22:52 our hydrogen balloons *could* explode -- that's what makes it science ;)
22:52 in 1700s you had to be a "gentlemen" to verify science -- the start of PEER review.
22:52 Pat - also sexism
22:53 Jesi: are we having the French Revolution of science? who are we telling to eat cake?
22:54 less than 1% of americans are scientists, but everyone has questions they need answered
22:54 i don't feel the need to be oppositional - i totally love particle colliders
22:54 Pat - they want to have access to be able to "make"
22:55 Matt toups -- creating a new parallel science is interesing, but i'm going to pose a question about what we did today
22:56 we started today with overview of wetlands by scott and adam that was thorough. the science of how louisiana has been known for many decades
22:56 Scott: mostly last 20 years
22:57 matt toups --- i se this as analagous to what we know about the climate - scientists have known it, but people don't know it
22:57 after katrina, maybe a little more, but that's already fading. perhaps Sandy....
22:57 so if there was to be a vote in the 50s or 60s would there have been a popular request "please research this y'all"?
22:57 are the people asking for this?
22:58 actually no -- people would not have been beheading people in order to get wetlands research done (or whatever our matephor for popular participation is)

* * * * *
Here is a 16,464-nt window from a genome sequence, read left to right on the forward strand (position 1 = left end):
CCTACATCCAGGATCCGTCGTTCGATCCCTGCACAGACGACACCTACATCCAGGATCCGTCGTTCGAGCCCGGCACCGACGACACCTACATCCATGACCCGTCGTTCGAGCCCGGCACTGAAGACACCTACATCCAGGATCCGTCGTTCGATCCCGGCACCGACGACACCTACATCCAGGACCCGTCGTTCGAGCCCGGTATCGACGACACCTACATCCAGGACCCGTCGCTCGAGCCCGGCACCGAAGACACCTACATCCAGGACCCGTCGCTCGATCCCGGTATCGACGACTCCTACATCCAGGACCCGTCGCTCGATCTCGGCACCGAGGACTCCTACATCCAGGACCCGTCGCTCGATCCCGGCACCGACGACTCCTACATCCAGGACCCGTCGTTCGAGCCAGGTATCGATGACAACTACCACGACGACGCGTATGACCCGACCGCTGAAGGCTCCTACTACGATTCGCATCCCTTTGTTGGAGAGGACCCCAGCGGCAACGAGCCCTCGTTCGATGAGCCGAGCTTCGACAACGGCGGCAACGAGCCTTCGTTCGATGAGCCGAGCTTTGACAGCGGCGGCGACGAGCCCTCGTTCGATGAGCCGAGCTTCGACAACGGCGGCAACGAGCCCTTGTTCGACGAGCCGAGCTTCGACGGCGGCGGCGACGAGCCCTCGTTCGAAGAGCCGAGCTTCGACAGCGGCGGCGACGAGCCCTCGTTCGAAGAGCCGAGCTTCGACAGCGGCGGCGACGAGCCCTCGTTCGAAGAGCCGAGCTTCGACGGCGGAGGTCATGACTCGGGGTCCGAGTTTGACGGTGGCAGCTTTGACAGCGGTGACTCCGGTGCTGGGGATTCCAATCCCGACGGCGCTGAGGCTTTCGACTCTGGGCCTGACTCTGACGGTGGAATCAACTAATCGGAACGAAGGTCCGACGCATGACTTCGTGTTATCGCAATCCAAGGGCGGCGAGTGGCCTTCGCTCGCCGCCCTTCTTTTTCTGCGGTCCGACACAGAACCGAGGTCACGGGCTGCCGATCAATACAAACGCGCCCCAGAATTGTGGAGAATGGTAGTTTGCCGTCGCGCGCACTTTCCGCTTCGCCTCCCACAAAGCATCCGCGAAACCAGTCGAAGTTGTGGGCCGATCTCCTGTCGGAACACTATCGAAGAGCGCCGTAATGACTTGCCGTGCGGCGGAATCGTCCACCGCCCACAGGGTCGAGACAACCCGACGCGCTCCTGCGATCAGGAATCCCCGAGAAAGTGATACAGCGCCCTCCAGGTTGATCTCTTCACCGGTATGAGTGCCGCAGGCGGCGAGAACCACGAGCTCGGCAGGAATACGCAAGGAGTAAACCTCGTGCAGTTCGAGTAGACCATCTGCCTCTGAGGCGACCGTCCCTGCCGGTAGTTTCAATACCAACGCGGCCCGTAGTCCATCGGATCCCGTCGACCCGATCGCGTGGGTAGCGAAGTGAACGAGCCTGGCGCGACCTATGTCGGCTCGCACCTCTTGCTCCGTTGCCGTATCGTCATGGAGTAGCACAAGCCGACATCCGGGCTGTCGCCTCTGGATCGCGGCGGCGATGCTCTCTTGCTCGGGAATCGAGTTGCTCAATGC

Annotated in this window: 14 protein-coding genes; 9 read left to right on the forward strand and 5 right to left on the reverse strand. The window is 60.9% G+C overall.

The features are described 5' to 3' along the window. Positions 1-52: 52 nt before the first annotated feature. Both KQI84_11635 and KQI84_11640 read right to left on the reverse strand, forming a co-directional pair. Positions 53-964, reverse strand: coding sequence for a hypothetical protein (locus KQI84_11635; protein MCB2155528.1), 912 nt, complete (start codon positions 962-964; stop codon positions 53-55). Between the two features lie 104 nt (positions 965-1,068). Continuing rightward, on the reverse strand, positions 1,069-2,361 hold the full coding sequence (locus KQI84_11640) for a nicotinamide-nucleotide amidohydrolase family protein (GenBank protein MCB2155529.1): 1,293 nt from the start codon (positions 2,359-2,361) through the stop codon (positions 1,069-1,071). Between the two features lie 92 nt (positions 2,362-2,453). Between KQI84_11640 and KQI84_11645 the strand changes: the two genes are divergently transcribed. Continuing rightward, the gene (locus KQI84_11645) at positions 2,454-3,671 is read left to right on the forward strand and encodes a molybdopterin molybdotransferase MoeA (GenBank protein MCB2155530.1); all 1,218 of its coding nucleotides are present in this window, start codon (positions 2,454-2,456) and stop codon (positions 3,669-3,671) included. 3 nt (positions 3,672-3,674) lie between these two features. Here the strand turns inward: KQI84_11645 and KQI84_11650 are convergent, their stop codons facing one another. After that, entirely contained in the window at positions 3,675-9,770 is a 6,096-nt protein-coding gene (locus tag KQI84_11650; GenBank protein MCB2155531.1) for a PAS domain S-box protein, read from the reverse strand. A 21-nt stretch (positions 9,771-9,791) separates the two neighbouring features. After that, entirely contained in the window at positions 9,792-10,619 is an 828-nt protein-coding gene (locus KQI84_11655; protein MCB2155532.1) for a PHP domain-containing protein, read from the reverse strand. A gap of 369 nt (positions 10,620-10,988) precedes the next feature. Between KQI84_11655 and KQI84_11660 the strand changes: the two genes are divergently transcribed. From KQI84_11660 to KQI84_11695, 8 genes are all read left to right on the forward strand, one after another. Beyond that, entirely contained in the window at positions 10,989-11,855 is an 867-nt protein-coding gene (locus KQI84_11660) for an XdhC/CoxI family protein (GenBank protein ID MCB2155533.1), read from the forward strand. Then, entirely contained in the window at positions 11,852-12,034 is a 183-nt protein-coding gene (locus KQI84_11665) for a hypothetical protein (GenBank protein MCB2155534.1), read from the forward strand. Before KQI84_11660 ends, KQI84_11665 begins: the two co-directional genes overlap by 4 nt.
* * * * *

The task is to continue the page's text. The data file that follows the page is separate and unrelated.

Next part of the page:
22:58 the thought question i pose is,
22:58 mathew matt toups: the throngs wouldn't be beheading someone to get wetlands research done.
22:58 liz matt toups: "would climate research have ever been popularly requested if they have been minority positions"
22:59 mathew Lippincott: to unpack that, we're talk ing about popular participation in research, and you're bringing in voting structures which is interested
22:59 interesting.
23:00 jessi: crowdsourcing research agendas would be a scary possibility
23:00 mat toups: but letting corporations and military dictate agendas as is normative
23:01 eric: maybe it also takes a very strong citizen like rachel carson to make the case
23:01 for citizen science to operate on the scale of "American Idol" .....
23:02 Eric: citizen science is about asking the questions and seeking enough opinion to make a choice
23:02 mathew lippincott -- civic activities "signing clipboards, putting up signage" -- maybe we're looking for civic particpation to include data collection
23:03 what if the next well-meaning young canvaser asked me for a hair sample to measure toxicity on a neighborhood with cancer hotspot?
23:04 question of values
23:05 typically people make a choice between a "scientific" position and value position
23:05 Don continues: that is not a valid argument
23:05 values come into science inevitably -- what other values do you want to include?
23:05 incluide in science or in whatever society we want to create?
23:06 eric has quit IRC
23:07 mathew ok its beer o'clock! thx for tuning in, jessi will transcribe more notes!